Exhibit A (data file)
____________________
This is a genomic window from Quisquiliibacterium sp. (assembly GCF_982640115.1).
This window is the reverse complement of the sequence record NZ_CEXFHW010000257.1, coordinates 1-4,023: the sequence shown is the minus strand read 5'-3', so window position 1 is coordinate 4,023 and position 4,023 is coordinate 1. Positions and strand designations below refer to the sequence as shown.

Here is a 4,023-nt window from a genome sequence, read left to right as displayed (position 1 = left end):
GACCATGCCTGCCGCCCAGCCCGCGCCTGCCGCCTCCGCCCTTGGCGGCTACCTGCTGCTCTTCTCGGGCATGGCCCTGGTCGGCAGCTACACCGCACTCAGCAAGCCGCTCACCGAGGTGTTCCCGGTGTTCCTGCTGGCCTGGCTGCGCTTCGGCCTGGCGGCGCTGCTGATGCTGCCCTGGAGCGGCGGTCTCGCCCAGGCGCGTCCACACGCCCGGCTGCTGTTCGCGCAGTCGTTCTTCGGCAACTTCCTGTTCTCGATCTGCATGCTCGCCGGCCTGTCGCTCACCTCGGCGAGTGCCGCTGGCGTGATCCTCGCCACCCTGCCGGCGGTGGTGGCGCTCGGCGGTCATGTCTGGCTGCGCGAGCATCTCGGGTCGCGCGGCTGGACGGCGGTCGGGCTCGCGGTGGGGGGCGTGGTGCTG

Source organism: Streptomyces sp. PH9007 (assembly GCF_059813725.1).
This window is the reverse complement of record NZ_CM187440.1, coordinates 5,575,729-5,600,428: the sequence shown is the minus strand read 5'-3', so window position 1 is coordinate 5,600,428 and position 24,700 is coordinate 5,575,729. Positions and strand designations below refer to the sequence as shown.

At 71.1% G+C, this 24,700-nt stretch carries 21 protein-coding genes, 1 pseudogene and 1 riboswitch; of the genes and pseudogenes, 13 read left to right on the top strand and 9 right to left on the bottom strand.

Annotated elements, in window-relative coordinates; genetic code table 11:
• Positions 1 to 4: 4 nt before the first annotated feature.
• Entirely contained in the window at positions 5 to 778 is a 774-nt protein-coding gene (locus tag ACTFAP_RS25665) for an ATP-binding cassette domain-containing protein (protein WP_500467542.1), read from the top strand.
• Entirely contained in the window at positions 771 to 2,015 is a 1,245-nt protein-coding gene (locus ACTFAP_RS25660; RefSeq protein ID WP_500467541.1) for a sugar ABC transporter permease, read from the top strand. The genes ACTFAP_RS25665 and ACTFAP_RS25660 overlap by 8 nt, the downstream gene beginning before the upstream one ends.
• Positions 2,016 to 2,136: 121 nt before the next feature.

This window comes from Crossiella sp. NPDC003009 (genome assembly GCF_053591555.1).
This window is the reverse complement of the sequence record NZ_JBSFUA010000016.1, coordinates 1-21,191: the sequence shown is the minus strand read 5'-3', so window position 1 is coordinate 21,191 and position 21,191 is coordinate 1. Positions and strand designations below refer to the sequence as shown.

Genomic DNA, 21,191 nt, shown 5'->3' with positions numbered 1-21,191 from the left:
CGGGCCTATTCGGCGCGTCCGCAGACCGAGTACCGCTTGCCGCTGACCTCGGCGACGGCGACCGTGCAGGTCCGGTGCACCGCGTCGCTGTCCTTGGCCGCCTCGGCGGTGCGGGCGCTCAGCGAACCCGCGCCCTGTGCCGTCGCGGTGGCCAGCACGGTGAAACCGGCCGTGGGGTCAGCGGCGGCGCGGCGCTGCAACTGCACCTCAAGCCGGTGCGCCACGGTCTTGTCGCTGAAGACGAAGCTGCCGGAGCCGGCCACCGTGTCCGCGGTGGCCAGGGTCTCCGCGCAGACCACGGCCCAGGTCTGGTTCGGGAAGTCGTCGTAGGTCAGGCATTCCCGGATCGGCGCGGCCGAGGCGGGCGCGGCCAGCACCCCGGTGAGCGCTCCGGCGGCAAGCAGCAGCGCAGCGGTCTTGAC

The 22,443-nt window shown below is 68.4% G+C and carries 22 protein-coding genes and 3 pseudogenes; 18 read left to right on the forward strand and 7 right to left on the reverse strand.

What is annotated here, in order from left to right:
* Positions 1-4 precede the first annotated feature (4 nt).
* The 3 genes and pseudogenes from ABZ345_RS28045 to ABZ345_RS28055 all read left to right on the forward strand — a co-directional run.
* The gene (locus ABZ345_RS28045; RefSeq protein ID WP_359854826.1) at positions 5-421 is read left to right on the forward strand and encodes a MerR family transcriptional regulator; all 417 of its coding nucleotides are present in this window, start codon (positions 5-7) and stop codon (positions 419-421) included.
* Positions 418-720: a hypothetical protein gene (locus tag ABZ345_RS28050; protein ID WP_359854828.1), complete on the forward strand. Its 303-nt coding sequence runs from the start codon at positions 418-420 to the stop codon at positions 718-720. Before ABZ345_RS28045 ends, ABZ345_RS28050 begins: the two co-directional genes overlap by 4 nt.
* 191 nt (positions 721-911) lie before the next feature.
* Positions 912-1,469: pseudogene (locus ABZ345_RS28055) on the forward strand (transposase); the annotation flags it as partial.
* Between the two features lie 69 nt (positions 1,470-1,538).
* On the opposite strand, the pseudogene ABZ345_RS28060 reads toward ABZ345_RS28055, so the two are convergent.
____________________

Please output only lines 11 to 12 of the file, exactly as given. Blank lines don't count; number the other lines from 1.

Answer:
• Entirely contained in the window at positions 771 to 2,015 is a 1,245-nt protein-coding gene (locus ACTFAP_RS25660; RefSeq protein ID WP_500467541.1) for a sugar ABC transporter permease, read from the top strand. The genes ACTFAP_RS25665 and ACTFAP_RS25660 overlap by 8 nt, the downstream gene beginning before the upstream one ends.
• Positions 2,016 to 2,136: 121 nt before the next feature.